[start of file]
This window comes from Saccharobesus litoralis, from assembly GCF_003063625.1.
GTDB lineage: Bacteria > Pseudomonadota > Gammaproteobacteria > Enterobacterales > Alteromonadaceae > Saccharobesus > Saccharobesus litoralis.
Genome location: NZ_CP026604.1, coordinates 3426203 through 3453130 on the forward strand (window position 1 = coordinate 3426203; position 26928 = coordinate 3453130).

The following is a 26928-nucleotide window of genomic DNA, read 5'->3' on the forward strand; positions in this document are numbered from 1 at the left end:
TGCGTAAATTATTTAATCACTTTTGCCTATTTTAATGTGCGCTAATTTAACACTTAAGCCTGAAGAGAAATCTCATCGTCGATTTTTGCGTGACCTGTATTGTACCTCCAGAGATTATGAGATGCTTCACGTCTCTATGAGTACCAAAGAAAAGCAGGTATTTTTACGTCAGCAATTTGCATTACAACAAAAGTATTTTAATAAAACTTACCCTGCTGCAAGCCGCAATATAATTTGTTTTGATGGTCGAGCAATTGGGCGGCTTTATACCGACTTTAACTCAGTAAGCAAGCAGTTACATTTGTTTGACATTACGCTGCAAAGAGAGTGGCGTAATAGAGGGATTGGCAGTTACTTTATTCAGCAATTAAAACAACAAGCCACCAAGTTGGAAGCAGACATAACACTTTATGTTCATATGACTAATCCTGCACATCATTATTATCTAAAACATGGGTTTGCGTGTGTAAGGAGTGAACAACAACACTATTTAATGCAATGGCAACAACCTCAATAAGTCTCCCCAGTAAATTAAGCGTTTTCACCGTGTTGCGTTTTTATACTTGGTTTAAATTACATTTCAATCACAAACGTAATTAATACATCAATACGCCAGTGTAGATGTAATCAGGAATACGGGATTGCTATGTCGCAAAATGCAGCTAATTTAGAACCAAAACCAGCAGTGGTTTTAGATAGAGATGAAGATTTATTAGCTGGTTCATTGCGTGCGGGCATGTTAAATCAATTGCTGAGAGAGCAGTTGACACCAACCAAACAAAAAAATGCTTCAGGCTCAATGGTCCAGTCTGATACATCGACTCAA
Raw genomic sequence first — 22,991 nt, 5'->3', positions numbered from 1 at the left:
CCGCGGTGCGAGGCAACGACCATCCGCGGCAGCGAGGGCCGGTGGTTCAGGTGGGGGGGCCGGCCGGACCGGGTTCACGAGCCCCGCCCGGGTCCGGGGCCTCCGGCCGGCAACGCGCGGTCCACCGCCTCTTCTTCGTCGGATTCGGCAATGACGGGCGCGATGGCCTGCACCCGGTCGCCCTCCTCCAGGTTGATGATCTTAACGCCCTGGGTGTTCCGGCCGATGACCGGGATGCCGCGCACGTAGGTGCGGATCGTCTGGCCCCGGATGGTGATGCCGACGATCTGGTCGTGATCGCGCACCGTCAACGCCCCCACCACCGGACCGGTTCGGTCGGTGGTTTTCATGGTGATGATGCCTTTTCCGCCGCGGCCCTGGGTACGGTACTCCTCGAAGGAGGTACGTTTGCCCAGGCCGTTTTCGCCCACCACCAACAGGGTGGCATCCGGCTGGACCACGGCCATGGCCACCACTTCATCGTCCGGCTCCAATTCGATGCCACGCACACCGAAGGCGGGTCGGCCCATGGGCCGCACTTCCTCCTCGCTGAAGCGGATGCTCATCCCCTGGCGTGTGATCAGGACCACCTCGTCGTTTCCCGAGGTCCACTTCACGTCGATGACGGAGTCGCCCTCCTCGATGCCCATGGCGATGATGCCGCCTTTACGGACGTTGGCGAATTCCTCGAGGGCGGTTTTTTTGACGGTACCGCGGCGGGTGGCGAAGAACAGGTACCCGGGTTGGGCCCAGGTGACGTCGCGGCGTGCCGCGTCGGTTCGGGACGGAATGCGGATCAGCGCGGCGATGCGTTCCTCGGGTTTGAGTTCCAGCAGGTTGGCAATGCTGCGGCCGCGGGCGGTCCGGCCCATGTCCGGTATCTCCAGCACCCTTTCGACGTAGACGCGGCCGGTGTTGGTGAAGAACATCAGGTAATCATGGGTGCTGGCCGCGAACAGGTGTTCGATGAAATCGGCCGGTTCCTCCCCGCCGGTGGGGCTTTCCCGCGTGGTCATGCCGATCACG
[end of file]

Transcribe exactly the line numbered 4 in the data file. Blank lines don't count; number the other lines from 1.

The following is a 26928-nucleotide window of genomic DNA, read 5'->3' on the forward strand; positions in this document are numbered from 1 at the left end: